There are no restrictions for foreign companies or foreign-owned subsidiaries in the areas open to foreign investments. The EIC reviews investment transactions for compliance with FDI requirements and restrictions as outlined by the Investment Proclamation and its amendments. Nonetheless, companies have complained that SOEs receive favorable treatment in the government tender process. The public sector’s heavy involvement in economic development means that SOEs often obtain a sizeable portion of open tenders.
Expropriation and Compensation
Per the 2012 Investment Proclamation, no investment by a domestic or foreign investor or enterprise can be expropriated or nationalized, wholly or partially, except when required by public interest in compliance with the law and with payment of adequate compensation. Such investments may not be seized, impounded, or disposed of except under a court order.
The former Derg military regime nationalized many properties in the 1970s. The current government’s position is that property seized lawfully by the Derg (by court order or government proclamation published in the official gazette) remain the property of the state. In most cases, property seized by oral order or other informal means is gradually being returned to the rightful owners or their heirs through a lengthy bureaucratic process. Claimants are required to pay for improvements made by the government during the time it controlled the property. Public Enterprises, Assets, and Administration stopped accepting requests from owners for return of expropriated properties in July of 2008.
According to local and foreign businesses operating in the Oromia region, there have been a number of isolated incidents threatening investors in the region. Various pretexts have been used to close down legitimate operations. False charges have been filed with regional courts, property has been confiscated, and bank accounts have been frozen, all in the name of “returning the land” to the “rightful owners” or “creating job opportunities” for the youth. Regional officials, however, deny any systematic attack on investors and have repeatedly provided assurance that all legitimate investors will be protected. Meanwhile, other investors who have invested heavily in government and community relations and actively engaged local and regional officials have prospered. The experience of investors is overall uneven and clear trends are not evident.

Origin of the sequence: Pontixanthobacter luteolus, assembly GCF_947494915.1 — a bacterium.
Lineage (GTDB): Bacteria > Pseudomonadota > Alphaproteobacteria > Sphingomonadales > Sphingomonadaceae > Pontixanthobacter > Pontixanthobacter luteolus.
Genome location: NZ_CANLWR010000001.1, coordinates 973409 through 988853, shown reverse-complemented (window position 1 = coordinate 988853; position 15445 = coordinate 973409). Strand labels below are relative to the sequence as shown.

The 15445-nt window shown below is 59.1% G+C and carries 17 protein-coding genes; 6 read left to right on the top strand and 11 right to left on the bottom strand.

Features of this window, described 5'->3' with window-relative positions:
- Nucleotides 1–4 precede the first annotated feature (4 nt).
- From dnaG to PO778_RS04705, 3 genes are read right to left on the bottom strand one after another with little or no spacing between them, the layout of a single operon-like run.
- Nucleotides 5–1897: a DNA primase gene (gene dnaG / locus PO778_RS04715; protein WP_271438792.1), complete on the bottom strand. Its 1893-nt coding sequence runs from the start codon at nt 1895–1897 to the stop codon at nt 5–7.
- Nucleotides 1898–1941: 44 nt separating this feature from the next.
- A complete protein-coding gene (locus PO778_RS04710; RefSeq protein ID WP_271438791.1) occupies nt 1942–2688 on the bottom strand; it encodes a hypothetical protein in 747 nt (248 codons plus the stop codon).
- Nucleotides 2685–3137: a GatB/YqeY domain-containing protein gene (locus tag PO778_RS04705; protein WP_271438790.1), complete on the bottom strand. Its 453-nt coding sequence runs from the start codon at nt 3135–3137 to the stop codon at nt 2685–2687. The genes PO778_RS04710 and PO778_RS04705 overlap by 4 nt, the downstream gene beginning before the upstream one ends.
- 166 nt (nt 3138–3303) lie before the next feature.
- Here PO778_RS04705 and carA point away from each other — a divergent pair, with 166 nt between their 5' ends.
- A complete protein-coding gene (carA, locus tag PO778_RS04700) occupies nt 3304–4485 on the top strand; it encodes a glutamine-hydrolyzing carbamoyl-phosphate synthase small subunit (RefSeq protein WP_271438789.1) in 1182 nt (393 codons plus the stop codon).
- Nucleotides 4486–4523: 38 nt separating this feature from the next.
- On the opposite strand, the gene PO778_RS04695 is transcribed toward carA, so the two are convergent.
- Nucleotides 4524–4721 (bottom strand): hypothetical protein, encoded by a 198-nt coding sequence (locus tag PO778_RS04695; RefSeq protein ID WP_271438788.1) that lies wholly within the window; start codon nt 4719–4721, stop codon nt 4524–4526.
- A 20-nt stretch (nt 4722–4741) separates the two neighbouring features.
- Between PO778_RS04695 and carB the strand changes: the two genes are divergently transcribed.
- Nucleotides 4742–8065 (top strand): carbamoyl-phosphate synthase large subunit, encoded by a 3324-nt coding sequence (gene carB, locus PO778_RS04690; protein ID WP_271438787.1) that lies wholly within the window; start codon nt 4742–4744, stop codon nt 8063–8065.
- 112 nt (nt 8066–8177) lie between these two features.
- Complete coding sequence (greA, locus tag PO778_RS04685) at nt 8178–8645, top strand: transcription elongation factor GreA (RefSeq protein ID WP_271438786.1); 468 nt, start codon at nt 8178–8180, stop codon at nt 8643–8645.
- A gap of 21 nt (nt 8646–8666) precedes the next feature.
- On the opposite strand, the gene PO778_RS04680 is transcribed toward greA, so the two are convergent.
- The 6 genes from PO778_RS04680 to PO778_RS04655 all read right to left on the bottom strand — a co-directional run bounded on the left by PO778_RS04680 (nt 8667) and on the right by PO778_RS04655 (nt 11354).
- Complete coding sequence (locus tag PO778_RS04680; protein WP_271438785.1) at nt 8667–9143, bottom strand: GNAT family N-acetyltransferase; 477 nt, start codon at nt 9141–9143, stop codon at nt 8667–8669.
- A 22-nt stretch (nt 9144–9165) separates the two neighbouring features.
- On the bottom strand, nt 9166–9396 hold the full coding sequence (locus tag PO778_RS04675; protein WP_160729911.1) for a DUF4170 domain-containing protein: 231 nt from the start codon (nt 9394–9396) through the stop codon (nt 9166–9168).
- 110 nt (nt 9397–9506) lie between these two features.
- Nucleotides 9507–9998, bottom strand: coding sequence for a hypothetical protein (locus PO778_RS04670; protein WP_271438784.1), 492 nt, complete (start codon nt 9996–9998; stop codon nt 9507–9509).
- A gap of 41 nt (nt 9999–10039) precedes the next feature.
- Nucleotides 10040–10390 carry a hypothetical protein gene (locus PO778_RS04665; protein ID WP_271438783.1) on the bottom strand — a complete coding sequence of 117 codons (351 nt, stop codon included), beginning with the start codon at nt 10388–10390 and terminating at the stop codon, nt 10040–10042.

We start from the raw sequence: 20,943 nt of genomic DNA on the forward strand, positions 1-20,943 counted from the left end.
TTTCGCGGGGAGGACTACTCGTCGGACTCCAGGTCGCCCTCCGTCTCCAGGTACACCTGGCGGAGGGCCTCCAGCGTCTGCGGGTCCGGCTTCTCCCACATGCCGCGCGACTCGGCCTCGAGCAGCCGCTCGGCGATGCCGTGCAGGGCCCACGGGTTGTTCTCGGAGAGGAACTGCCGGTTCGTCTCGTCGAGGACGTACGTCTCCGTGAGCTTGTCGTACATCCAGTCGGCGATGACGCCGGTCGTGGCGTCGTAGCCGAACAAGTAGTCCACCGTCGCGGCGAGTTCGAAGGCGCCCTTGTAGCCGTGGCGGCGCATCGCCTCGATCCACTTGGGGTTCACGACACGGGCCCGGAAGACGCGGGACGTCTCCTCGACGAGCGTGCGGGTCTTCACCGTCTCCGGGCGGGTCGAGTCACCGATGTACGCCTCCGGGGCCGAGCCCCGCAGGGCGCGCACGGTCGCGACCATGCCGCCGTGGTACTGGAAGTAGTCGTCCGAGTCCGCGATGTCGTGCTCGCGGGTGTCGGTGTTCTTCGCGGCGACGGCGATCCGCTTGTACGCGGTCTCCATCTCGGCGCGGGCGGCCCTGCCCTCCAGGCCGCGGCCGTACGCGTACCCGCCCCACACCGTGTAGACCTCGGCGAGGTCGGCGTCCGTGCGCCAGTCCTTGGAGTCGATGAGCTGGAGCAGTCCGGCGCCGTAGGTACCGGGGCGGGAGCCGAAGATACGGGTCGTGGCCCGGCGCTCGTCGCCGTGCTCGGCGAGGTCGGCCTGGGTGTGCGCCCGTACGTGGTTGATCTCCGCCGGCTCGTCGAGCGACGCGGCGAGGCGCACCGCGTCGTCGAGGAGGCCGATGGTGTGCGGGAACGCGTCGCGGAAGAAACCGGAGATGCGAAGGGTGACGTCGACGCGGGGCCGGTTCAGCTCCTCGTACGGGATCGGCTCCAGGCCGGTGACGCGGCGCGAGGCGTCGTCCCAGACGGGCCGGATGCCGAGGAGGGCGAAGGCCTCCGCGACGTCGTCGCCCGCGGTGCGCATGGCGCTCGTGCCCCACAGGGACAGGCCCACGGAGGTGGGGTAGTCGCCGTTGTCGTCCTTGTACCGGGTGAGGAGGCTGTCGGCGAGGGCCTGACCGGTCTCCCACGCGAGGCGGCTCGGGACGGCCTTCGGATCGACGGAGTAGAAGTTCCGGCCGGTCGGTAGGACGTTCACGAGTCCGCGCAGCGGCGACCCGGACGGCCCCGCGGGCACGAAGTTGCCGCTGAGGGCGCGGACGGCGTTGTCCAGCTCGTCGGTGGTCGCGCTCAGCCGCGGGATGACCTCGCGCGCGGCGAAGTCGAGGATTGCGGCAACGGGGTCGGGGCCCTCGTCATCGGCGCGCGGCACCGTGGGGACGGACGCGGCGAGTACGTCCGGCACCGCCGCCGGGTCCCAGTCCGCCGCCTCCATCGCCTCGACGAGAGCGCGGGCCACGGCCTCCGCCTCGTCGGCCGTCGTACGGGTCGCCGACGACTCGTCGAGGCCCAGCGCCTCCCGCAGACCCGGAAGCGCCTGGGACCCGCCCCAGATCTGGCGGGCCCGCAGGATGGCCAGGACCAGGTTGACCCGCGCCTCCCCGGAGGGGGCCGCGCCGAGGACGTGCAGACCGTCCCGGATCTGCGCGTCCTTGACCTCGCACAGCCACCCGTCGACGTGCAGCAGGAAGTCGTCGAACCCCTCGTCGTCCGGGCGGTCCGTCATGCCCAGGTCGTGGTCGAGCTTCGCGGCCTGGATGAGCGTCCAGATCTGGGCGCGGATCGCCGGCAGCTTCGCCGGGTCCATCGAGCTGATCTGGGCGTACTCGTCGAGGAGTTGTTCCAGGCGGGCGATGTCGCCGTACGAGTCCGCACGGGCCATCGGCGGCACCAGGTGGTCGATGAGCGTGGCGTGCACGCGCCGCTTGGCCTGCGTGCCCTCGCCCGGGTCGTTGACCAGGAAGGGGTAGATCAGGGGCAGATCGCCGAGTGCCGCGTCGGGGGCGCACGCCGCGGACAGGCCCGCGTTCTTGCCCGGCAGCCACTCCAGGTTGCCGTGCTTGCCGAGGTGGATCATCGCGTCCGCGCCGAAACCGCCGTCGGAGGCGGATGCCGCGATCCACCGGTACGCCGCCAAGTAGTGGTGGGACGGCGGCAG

ICSID Convention and New York Convention
Since 1965, Ethiopia has been a non-signatory member state to the International Centre for Settlement of Disputes (ICSID) Convention, but has not ratified the convention on The Recognition and Enforcement of Foreign Arbitral Awards (1958 New York Convention).
Investor-State Dispute Settlement
The constitution as well as the investment law guarantees the right of any investor to lodge complaints related to his/her investment with the appropriate investment agency. If he/she has a grievance against the decision, he/she can appeal to the investment board or to the respective regional agency as appropriate. While disputes can be resolved by international arbitration if both parties agree, enforcement of an arbitration decision is contingent on the Ethiopian court system. However, if a dispute arises between foreign investors and the state, it will be settled based on the relevant bilateral investment treaty.
Due to an overloaded court system, dispute resolution can last for years. According to the 2019 World Bank’s Ease of Doing Business report, it takes on average 530 days to enforce contracts through the courts.
International Commercial Arbitration and Foreign Courts
Arbitration has become a widely used means of dispute settlement among the business community as Ethiopian civil code recognizes Alternative Dispute Resolution (ADR) mechanisms as means of dispute resolution. The Addis Ababa Chamber of Commerce has an Arbitration Center to assist with arbitration. However, there is no guarantee that the award of an international arbitral tribunal will be accepted and implemented by Ethiopian authorities. Ethiopia is not a party to the Convention on the Recognition and Enforcement of Arbitral Awards, which creates uncertainty for potential investors and serves as disincentive to invest. There are no publicly available statistics that indicate courts’ decision bias towards state-owned enterprises (SOEs) on investment/commercial disputes that involve them.